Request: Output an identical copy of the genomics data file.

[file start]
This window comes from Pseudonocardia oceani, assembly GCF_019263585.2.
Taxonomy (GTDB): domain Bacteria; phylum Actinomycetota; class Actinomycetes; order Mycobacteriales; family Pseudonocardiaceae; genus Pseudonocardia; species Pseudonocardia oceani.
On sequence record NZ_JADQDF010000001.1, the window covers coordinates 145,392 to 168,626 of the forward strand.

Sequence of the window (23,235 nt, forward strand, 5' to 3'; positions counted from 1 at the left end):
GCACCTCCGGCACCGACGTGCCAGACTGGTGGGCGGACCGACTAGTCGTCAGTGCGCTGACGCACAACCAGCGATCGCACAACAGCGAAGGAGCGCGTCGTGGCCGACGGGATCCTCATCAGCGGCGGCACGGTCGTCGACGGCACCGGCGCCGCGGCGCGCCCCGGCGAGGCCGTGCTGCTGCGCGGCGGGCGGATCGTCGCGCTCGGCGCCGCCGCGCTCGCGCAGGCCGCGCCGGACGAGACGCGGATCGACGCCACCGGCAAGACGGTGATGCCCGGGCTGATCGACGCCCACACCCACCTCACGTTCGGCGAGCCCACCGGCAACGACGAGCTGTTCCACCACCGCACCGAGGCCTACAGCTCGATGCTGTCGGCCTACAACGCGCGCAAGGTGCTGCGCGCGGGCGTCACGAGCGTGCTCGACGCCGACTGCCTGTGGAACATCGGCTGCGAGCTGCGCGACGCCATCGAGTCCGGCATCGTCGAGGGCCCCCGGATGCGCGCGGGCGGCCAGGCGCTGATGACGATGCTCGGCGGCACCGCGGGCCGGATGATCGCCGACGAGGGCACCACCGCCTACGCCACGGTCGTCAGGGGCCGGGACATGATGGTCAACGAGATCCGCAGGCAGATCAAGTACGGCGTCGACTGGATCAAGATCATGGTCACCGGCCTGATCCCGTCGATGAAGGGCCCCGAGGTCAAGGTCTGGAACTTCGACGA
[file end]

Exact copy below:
This window comes from Pseudonocardia oceani, assembly GCF_019263585.2.
Taxonomy (GTDB): domain Bacteria; phylum Actinomycetota; class Actinomycetes; order Mycobacteriales; family Pseudonocardiaceae; genus Pseudonocardia; species Pseudonocardia oceani.
On sequence record NZ_JADQDF010000001.1, the window covers coordinates 145,392 to 168,626 of the forward strand.

Sequence of the window (23,235 nt, forward strand, 5' to 3'; positions counted from 1 at the left end):
GCACCTCCGGCACCGACGTGCCAGACTGGTGGGCGGACCGACTAGTCGTCAGTGCGCTGACGCACAACCAGCGATCGCACAACAGCGAAGGAGCGCGTCGTGGCCGACGGGATCCTCATCAGCGGCGGCACGGTCGTCGACGGCACCGGCGCCGCGGCGCGCCCCGGCGAGGCCGTGCTGCTGCGCGGCGGGCGGATCGTCGCGCTCGGCGCCGCCGCGCTCGCGCAGGCCGCGCCGGACGAGACGCGGATCGACGCCACCGGCAAGACGGTGATGCCCGGGCTGATCGACGCCCACACCCACCTCACGTTCGGCGAGCCCACCGGCAACGACGAGCTGTTCCACCACCGCACCGAGGCCTACAGCTCGATGCTGTCGGCCTACAACGCGCGCAAGGTGCTGCGCGCGGGCGTCACGAGCGTGCTCGACGCCGACTGCCTGTGGAACATCGGCTGCGAGCTGCGCGACGCCATCGAGTCCGGCATCGTCGAGGGCCCCCGGATGCGCGCGGGCGGCCAGGCGCTGATGACGATGCTCGGCGGCACCGCGGGCCGGATGATCGCCGACGAGGGCACCACCGCCTACGCCACGGTCGTCAGGGGCCGGGACATGATGGTCAACGAGATCCGCAGGCAGATCAAGTACGGCGTCGACTGGATCAAGATCATGGTCACCGGCCTGATCCCGTCGATGAAGGGCCCCGAGGTCAAGGTCTGGAACTTCGACGA